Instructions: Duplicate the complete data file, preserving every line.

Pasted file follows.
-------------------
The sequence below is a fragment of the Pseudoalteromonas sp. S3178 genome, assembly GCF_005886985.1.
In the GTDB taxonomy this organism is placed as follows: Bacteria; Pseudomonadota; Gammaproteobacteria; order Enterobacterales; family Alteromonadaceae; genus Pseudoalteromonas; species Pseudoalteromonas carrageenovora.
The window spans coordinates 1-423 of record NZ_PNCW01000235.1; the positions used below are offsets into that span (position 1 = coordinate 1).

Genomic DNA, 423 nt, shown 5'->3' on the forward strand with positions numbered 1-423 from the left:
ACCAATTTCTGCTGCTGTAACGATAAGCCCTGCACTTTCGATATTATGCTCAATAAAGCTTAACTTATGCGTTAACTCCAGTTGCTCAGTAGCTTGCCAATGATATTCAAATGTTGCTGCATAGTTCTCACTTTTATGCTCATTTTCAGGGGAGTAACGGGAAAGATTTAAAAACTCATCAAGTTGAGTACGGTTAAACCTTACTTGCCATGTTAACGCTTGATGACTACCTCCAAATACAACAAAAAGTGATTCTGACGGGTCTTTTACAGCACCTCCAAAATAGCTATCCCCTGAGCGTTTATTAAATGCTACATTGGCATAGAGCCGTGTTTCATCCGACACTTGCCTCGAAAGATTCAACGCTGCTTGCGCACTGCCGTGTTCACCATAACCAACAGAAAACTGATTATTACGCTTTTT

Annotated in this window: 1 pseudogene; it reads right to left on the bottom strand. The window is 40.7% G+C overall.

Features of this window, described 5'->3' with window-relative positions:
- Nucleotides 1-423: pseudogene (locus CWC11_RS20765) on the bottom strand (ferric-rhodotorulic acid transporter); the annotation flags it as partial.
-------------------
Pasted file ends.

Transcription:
The sequence below is a fragment of the Pseudoalteromonas sp. S3178 genome, assembly GCF_005886985.1.
In the GTDB taxonomy this organism is placed as follows: Bacteria; Pseudomonadota; Gammaproteobacteria; order Enterobacterales; family Alteromonadaceae; genus Pseudoalteromonas; species Pseudoalteromonas carrageenovora.
The window spans coordinates 1-423 of record NZ_PNCW01000235.1; the positions used below are offsets into that span (position 1 = coordinate 1).

Genomic DNA, 423 nt, shown 5'->3' on the forward strand with positions numbered 1-423 from the left:
ACCAATTTCTGCTGCTGTAACGATAAGCCCTGCACTTTCGATATTATGCTCAATAAAGCTTAACTTATGCGTTAACTCCAGTTGCTCAGTAGCTTGCCAATGATATTCAAATGTTGCTGCATAGTTCTCACTTTTATGCTCATTTTCAGGGGAGTAACGGGAAAGATTTAAAAACTCATCAAGTTGAGTACGGTTAAACCTTACTTGCCATGTTAACGCTTGATGACTACCTCCAAATACAACAAAAAGTGATTCTGACGGGTCTTTTACAGCACCTCCAAAATAGCTATCCCCTGAGCGTTTATTAAATGCTACATTGGCATAGAGCCGTGTTTCATCCGACACTTGCCTCGAAAGATTCAACGCTGCTTGCGCACTGCCGTGTTCACCATAACCAACAGAAAACTGATTATTACGCTTTTT

Annotated in this window: 1 pseudogene; it reads right to left on the bottom strand. The window is 40.7% G+C overall.

Features of this window, described 5'->3' with window-relative positions:
- Nucleotides 1-423: pseudogene (locus CWC11_RS20765) on the bottom strand (ferric-rhodotorulic acid transporter); the annotation flags it as partial.